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Case Reports in Transplantation
Volume 2011 (2011), Article ID 862567, 2 pages
http://dx.doi.org/10.1155/2011/862567
Case Report

Decompensated Cirrhosis after Renal Transplantation: A Case Report

1Divisions of Gastroenterology, Hepatology, Nutrition, Department of Medicine, University of Louisville, Ambulatory Care Building, 3rd Floor, Louisville, KY 40292, USA
2Division of Transplantation, Department of Surgery, University of Louisville, Ambulatory Care Building, 2nd Floor, Louisville, KY 40292, USA

Received 10 June 2011; Accepted 6 July 2011

Academic Editors: S. Faenza and Y. Sato

Copyright © 2011 Vinay Patel et al. This is an open access article distributed under the Creative Commons Attribution License, which permits unrestricted use, distribution, and reproduction in any medium, provided the original work is properly cited.

Abstract

Patients with end-stage liver disease with renal failure can be considered for simultaneous liver kidney transplantation. There are, however, no clear guidelines as to the management of the well-compensated cirrhotic patient with end-stage renal disease. We present the case of a patient with cirrhosis who decompensated after renal transplantation. With no indication for liver transplantation, can these patients safely undergo renal transplantation?

1. Introduction

When patients with well-compensated cirrhosis develop end-stage renal disease (ESRD), it can be a challenge deciding whether these patients should receive a simultaneous liver kidney transplant, renal transplant, or deemed unsuitable for transplantation. At the time our patient presented to the transplant center, there were no guidelines on how to proceed. An older study suggests patients with cirrhosis not undergo renal transplantation due to its high mortality [1]. We present a case of a patient with Laennec’s cirrhosis, Child-Pugh classification A, who decompensated shortly after renal transplantation.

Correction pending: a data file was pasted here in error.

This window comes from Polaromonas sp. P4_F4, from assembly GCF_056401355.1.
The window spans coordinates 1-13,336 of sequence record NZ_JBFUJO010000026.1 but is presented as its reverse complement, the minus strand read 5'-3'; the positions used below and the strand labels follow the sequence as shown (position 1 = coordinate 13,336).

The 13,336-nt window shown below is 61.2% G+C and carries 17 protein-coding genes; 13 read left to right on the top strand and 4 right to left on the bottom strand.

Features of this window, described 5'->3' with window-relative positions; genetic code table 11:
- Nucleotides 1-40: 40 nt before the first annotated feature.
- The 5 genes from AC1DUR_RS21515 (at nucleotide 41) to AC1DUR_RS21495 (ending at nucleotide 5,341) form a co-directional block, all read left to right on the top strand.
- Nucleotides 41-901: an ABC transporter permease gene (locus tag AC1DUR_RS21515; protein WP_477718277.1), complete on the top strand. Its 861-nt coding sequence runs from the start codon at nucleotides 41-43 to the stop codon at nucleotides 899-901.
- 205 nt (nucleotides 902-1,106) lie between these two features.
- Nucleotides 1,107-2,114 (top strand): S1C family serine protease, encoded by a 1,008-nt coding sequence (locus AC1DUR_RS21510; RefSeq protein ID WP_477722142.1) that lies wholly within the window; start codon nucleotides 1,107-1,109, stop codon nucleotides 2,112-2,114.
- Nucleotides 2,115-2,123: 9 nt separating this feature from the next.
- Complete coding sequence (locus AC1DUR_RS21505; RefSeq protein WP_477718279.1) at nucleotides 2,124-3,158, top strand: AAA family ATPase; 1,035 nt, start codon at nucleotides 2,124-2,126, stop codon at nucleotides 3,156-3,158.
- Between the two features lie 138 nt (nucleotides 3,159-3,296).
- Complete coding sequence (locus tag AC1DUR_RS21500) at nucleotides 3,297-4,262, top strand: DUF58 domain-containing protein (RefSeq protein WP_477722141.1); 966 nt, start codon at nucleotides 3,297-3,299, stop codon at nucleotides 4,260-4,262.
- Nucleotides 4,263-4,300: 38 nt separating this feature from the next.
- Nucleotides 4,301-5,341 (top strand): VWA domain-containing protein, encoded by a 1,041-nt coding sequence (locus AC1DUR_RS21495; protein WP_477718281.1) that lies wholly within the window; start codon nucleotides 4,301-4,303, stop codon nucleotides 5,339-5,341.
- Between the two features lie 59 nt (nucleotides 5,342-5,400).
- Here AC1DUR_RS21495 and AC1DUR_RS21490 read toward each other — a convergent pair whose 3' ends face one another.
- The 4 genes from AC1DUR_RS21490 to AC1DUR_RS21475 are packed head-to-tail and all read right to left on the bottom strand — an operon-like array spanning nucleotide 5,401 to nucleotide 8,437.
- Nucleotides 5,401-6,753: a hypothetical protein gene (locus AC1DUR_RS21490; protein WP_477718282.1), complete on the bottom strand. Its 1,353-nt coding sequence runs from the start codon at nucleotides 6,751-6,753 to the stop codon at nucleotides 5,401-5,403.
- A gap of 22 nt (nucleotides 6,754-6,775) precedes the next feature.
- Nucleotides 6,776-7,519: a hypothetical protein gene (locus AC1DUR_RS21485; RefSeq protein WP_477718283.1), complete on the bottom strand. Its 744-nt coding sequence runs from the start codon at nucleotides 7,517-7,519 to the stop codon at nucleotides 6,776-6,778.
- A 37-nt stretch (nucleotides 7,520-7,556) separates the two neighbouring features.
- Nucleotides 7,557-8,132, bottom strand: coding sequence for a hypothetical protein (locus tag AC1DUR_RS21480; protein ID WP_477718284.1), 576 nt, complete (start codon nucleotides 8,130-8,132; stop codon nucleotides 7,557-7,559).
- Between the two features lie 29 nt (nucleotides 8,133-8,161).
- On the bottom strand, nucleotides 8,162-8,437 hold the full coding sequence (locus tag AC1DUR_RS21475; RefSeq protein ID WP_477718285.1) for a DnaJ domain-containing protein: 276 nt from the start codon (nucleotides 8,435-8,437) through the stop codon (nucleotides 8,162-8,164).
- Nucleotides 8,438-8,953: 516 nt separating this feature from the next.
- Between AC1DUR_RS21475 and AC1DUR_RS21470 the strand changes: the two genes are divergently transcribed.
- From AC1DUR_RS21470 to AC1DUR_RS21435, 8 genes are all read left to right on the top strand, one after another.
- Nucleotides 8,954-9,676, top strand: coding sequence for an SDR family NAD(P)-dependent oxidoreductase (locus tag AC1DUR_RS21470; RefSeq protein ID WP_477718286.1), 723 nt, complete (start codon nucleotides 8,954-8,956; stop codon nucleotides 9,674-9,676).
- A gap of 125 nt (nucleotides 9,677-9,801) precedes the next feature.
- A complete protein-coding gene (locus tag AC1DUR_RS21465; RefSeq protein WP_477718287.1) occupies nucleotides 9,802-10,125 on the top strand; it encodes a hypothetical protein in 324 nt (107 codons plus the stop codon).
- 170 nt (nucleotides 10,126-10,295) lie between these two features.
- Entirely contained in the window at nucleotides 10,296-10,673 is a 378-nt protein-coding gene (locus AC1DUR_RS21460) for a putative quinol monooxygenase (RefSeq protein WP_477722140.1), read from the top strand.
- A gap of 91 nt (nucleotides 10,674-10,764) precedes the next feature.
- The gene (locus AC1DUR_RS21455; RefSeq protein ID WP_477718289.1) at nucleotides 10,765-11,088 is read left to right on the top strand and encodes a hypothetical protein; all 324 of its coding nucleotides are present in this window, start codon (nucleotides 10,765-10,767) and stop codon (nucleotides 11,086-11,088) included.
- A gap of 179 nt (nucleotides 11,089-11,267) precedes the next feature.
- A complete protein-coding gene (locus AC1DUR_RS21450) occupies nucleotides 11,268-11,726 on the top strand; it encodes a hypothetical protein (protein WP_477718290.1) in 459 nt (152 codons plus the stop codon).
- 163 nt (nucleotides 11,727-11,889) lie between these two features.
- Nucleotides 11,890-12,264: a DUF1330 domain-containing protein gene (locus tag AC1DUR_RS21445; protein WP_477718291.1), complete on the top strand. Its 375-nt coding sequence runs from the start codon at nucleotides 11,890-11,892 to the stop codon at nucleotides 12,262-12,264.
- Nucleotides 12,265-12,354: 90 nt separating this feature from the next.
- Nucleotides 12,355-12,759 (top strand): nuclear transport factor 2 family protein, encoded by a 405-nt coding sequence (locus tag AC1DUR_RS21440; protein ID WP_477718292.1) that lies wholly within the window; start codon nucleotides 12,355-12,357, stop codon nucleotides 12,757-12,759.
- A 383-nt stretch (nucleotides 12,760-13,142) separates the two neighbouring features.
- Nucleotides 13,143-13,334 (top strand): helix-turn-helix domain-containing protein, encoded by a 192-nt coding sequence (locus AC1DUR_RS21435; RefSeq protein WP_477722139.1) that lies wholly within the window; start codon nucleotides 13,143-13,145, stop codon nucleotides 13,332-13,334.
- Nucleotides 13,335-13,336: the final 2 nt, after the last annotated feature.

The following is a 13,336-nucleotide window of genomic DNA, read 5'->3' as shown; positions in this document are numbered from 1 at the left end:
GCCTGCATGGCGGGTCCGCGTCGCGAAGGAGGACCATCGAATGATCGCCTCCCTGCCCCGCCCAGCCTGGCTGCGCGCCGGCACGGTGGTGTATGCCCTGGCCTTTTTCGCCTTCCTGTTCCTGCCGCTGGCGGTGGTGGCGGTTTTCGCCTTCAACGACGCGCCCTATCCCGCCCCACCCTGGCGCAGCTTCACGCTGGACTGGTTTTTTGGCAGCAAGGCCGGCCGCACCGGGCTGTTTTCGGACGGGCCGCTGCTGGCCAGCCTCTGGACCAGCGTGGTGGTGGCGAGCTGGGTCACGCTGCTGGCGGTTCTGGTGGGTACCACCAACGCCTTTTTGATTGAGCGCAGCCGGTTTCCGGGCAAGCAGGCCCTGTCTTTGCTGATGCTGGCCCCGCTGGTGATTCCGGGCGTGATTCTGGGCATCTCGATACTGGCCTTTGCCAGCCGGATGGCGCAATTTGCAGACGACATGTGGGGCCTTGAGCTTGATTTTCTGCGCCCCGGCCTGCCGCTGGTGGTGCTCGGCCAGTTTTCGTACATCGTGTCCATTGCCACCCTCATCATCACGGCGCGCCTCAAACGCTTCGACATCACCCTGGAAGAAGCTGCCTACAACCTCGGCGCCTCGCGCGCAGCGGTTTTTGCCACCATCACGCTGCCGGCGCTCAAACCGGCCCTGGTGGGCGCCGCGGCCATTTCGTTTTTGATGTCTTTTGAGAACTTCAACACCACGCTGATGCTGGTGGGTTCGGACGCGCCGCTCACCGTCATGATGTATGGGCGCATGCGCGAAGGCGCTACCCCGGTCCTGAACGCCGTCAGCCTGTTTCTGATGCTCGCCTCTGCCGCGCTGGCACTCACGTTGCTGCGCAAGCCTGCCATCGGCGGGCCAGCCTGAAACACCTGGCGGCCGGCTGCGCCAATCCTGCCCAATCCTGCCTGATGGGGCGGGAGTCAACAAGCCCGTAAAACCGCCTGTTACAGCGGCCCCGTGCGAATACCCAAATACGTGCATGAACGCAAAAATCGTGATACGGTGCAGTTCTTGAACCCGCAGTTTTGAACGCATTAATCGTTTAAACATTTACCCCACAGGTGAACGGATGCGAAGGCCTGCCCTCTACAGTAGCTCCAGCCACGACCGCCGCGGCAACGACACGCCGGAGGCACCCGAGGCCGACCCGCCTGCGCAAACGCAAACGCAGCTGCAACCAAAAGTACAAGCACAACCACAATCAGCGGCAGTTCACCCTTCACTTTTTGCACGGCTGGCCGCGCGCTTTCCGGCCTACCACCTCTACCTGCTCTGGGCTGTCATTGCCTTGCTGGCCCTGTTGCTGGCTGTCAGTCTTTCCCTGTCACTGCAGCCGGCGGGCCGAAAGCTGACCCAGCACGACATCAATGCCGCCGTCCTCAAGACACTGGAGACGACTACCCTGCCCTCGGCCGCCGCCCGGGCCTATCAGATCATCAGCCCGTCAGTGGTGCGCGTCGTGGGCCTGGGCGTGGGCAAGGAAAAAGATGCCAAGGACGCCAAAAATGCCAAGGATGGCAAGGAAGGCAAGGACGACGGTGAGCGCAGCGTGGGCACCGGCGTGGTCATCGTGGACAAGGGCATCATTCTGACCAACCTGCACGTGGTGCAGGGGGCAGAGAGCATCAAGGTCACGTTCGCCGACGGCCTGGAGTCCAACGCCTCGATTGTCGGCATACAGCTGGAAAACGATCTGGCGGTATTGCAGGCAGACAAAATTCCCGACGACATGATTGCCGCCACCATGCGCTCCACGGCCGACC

2. Case Report

A 34-year-old caucasian male with ESRD due to hypertensive nephrosclerosis was referred to the transplant center for evaluation for renal transplantation. His medical history was significant acute alcoholic hepatitis with biopsy-proven cirrhosis. At that time, he presented with encephalopathy and mild ascites. He had been abstinent of alcohol for one year prior to presentation, and his cirrhosis was complicated only by the presence of grade 2 esophageal varices and splenomegaly, without recurrence of encephalopathy or ascites. As the patient was well compensated, Child-Pugh score A5, it was felt he did not require a liver transplantation and could proceed with a renal transplantation.

After two years on the waiting list, the patient underwent a deceased donor renal transplantation. Induction with a single intravenous dose of Alemtuzumab 30 mg intraoperatively was provided and the patients maintained on dual therapy of Tacrolimus (target level 8–10 ng/mL) and Mycophenolate sodium (720 mg twice daily). The immediate postoperative course was unremarkable and the kidney functioned immediately. His serum creatinine (Cr) nadir was 1.3 mg/dL. Two months after transplantation, the patient complained of increasing abdominal girth, and serum Cr was mildly elevated at 1.6 mg/dL. Ultrasound identified significant ascites. Renal allograft biopsy was without pathology.

Two large-volume paracentesis of 4 liters were performed at 3 and 5 months posttransplant and renal function continued to deteriorate, as demonstrated by an elevated serum Cr 3.6 mg/dL. The ascites fluid was studied to determine the cause. Studies on the fluid was significant for nucleated cells 200/mm3, 10% segmented neutrophil, total protein 2.06 g/dL, albumin 1.4 g/dL (serum albumin 3.6 g/dL, giving a serum:ascites albumin gradient 2.6), triglyceride 27 mg/dL, Cr 1.7 mg/dL, and urea 56 mg/dL (serum Cr 1.69 mg/dL, blood urea nitrogen 46 mg/dL). A nuclear medicine renal scan showed no evidence of urine ascites, and cystogram was, likewise, negative for urine leak. In summary, nonhepatic causes of ascites were excluded.

Six months posttransplant, the patient was found to have an elevated portal wedge pressure of 14 mm Hg, and a transjugular portosystemic shunt (TIPS) was placed. Following the TIPS procedure, his renal function returned to his nadir of 1.3 mg/dL and he was referred for liver transplantation.